- The Washington Times - Wednesday, January 5, 2005

Gasoline prices fell for the ninth consecutive week and are expected to remain below $2 per gallon for the next several weeks.

The average price for a gallon of regular gas dropped from $2.03 in October to an average $1.78 nationwide as of Monday, according to the Department of Energy. The local average also is $1.78, according to AAA Mid-Atlantic.

Prices have fallen about 20 cents since Thanksgiving but are still about 28 cents higher than a year ago.

“We have healthy gasoline stocks,” said Alan Stanley, an independent trader in Houston.

U.S. gasoline reserves have risen since late September, primarily because of high imports and increased production at domestic refineries. Motorist demand has slowed from a summer peak as colder weather has discouraged travel. Consumption typically declines further after the year-end holidays.

“It’s gonna stay at the present level for about six weeks,” said Jacob Bournazian, retail analyst for the Energy Department’s Energy Information Agency.

He said the post-Christmas period normally ushers in the year’s lowest gas prices, allowing time before gasoline producers begin ramping up production for the summer driving season.

Many refiners curtail fuel production in January and February for planned work, known as “turnarounds,” before boosting oil processing to meet the summer’s increased demand. The slowdown won’t affect motorists because the United States has higher-than-normal supplies of gasoline, traders said.

“We ought to be able to make it through this turnaround season without any trouble,” Mr. Stanley said.

In the District, consumers are paying on average $1.88 per gallon — 12 cents per gallon less than last month’s prices but still up from $1.57 a year ago.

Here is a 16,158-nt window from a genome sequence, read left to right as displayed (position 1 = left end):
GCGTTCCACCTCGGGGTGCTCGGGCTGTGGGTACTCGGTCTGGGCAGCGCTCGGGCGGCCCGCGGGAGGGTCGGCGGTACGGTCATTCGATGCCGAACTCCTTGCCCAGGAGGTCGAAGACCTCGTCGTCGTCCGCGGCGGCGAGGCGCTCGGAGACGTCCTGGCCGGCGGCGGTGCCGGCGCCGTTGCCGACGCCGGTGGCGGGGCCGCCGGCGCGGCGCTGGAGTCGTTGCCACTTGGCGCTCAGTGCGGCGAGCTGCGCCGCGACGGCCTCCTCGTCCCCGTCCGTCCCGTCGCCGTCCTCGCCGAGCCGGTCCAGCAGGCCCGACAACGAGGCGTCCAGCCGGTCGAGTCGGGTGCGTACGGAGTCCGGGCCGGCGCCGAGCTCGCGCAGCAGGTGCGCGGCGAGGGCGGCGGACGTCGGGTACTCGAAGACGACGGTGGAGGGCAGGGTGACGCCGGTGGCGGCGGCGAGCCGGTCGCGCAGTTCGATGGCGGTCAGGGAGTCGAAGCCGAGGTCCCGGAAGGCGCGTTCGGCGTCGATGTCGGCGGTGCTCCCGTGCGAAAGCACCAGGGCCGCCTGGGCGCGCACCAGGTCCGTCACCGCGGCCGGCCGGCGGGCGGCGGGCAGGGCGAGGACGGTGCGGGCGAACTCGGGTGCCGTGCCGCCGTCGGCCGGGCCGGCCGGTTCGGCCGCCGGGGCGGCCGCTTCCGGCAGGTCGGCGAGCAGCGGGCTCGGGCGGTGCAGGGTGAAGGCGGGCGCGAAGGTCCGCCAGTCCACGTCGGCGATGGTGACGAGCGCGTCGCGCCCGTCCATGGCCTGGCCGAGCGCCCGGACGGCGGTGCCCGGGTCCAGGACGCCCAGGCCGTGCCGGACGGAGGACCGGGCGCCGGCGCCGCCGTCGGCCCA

John Townsend, director of public and government relations for AAA Mid-Atlantic, said consumers would have to drive about 150 miles south — to the Richmond area — to find prices comparable to last year’s.

Nationally, regular gas cost $1.93 per gallon last month and $1.50 a year ago, according to AAA. The higher prices in the District are mainly caused by the higher rental costs that retailers pay in the city, Mr. Bournazian said.

Oil prices started spiking in September because of a number of worries: hurricane damage to the Gulf of Mexico refineries and pipelines, worker strikes in oil-rich Nigeria, bombing of Iraqi oil pipelines, the Yukos oil crisis and general instability in the Middle East.

At the Exxon station at New York Avenue and Bladensburg Road in Northeast, regular gas ran $1.88 per gallon yesterday — an improvement, said D.C. resident Frances Ward, but not good enough.

“It’s still too high in the District,” she said while refilling her minivan. “That’s why I usually go out to Virginia, or somewhere like Waldorf, where it’s cheaper. I only buy gas in the District when I’m extremely desperate, like right now.”

But Cleopha Maze, another D.C. resident who stopped at the station yesterday afternoon, said he wasn’t waiting for any magic solution.

“Look, I just drive. And when it’s low, I just fill it up. I don’t need to worry about prices,” he said.

Because the oil market is dealing with so many variables, it’s difficult to predict the market over the next several months, energy officials say.

Mr. Bournazian said he expects prices to remain stable until March. He said when crude oil prices started rising above $50 per barrel in October, the oil industry began to stockpile. So the oil industry should have a sufficient cushion to protect it against any volatile external events.

But even Mr. Bournazian admits that his optimistic forecast is subject to change.

“How long it lasts is anyone’s guess,” he said.

This story is based in part on wire service reports.

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